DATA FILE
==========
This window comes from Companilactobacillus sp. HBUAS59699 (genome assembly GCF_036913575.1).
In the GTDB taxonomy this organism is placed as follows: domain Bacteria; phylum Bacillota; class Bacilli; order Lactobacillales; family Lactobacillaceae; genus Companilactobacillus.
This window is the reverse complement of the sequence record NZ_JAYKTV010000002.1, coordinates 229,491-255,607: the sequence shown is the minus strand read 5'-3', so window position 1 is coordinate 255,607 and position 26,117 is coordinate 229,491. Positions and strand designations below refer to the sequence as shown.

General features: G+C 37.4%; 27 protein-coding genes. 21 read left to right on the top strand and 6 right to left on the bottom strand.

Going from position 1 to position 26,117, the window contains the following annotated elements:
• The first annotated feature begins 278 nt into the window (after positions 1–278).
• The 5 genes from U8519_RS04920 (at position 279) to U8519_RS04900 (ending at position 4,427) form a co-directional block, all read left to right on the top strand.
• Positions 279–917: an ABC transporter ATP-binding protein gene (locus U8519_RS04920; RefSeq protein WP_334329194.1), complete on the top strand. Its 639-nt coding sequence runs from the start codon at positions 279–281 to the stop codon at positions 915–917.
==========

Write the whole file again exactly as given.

This window comes from Companilactobacillus sp. HBUAS59699 (genome assembly GCF_036913575.1).
In the GTDB taxonomy this organism is placed as follows: domain Bacteria; phylum Bacillota; class Bacilli; order Lactobacillales; family Lactobacillaceae; genus Companilactobacillus.
This window is the reverse complement of the sequence record NZ_JAYKTV010000002.1, coordinates 229,491-255,607: the sequence shown is the minus strand read 5'-3', so window position 1 is coordinate 255,607 and position 26,117 is coordinate 229,491. Positions and strand designations below refer to the sequence as shown.

General features: G+C 37.4%; 27 protein-coding genes. 21 read left to right on the top strand and 6 right to left on the bottom strand.

Going from position 1 to position 26,117, the window contains the following annotated elements:
• The first annotated feature begins 278 nt into the window (after positions 1–278).
• The 5 genes from U8519_RS04920 (at position 279) to U8519_RS04900 (ending at position 4,427) form a co-directional block, all read left to right on the top strand.
• Positions 279–917: an ABC transporter ATP-binding protein gene (locus U8519_RS04920; RefSeq protein WP_334329194.1), complete on the top strand. Its 639-nt coding sequence runs from the start codon at positions 279–281 to the stop codon at positions 915–917.